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New Oregon Bill Aims to Ban Alcohol on Public Beaches

The crime would be punishable with a maximum fine of $1,250 or 30 days in jail

Shutterstock / InnerVisionPRO

The state currently tries to implement a “leave no trace” littering policy.

If you envisioned a summer filled with day drinking on the beaches in Oregon, you might have to change your plans. On Tuesday, lawmakers introduced House Bill 3441 that, if passed, will make drinking alcohol and having unopened or empty alcohol containers on public beaches a crime, The News-Review reported.

Under current laws, drinking on public beaches and in state parks is generally permitted except for in designated areas that are marked with signs; however, according to the bill’s lead sponsor Rep. Janeen Sollman, leftover garbage poses safety and environmental problems.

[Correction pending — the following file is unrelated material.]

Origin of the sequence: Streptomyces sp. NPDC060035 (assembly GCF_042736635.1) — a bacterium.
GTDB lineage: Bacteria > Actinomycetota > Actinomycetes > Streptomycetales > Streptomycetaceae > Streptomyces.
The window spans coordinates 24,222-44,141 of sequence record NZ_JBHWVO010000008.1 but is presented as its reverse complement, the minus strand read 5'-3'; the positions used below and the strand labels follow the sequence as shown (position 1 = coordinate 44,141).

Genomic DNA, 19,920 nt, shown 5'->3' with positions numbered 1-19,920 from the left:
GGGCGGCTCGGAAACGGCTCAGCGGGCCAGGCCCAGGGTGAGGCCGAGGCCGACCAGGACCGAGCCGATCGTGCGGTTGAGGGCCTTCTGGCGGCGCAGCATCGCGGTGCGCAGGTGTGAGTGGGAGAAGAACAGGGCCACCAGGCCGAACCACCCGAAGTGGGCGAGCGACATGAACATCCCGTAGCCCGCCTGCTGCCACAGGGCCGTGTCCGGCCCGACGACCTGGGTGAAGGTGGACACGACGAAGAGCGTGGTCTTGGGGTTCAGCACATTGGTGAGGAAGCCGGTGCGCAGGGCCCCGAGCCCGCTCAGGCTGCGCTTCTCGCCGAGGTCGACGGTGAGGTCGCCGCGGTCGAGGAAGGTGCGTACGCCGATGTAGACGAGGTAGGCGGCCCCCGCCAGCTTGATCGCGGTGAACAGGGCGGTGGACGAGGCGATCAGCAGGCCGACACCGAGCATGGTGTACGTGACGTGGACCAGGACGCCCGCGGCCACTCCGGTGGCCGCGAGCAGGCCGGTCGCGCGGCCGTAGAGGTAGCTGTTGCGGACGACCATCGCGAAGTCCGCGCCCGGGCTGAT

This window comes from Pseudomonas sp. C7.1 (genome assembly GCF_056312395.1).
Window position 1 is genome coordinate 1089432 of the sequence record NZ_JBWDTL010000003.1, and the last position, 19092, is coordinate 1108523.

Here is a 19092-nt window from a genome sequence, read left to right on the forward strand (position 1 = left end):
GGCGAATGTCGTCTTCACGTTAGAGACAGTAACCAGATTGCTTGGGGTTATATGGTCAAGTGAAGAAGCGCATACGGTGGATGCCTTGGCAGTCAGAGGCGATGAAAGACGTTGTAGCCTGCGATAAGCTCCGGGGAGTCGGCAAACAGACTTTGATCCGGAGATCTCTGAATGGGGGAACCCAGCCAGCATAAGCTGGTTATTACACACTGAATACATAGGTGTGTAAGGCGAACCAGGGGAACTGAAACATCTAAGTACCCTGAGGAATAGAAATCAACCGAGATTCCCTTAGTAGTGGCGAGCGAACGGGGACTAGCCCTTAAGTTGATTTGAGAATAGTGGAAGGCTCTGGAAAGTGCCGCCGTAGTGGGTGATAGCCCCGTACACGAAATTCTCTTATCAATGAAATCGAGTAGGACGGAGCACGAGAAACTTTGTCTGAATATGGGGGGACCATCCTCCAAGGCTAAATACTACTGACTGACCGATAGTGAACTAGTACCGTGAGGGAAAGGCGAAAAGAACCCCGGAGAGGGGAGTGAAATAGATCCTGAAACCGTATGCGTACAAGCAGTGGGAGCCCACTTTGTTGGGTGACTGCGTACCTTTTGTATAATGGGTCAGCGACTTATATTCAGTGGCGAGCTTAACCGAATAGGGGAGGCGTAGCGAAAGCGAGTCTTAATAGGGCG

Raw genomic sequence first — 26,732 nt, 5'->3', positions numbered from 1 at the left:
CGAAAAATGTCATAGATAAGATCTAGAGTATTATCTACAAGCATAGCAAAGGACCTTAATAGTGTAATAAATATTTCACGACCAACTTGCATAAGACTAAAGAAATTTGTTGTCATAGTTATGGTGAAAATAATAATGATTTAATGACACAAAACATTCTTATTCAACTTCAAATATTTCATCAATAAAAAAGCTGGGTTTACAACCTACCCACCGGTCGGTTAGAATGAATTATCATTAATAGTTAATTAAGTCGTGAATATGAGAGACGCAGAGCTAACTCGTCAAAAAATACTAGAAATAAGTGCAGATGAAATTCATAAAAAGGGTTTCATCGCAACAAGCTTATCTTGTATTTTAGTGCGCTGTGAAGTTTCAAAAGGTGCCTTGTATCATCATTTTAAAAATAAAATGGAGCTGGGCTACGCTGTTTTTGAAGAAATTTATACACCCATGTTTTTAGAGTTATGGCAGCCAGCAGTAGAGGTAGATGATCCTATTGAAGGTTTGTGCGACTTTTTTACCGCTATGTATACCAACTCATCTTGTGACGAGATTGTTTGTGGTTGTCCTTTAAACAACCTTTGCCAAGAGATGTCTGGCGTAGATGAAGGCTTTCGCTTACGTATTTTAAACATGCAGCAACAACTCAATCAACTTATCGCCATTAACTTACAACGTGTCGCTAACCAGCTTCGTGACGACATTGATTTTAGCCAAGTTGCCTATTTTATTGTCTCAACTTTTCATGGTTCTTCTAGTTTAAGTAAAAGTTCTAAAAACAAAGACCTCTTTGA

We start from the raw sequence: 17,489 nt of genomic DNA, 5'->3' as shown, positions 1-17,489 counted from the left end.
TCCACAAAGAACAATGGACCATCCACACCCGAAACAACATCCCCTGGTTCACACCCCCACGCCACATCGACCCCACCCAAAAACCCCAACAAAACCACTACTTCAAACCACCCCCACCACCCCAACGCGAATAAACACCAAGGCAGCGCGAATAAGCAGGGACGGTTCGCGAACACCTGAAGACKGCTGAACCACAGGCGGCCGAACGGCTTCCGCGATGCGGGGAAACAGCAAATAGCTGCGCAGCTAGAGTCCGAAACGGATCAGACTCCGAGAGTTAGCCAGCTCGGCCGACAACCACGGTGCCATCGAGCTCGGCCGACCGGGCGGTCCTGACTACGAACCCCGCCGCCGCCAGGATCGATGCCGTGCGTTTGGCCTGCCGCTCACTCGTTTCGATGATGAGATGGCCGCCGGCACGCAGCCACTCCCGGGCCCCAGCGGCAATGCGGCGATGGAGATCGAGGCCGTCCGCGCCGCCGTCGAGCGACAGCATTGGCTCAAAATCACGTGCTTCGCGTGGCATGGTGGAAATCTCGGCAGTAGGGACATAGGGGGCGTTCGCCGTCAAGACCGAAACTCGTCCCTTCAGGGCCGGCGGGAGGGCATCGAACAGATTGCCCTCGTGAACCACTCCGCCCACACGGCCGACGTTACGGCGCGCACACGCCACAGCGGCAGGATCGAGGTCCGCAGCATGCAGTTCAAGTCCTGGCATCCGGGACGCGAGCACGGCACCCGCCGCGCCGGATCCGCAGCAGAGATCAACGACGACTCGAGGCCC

“I’m not a party crasher … I don’t have a problem with people enjoying a drink,” Sollman told The News-Review. “It’s unfortunate that this will impact good people who have been doing it the right way.”

Although there are littering laws in place, Sollman says that an alcohol ban is needed since current laws aren’t working.

“I’d like to protect the beaches for future generations,” she said.


To read about 10 ways to cut down your boze intake and still have fun, click here.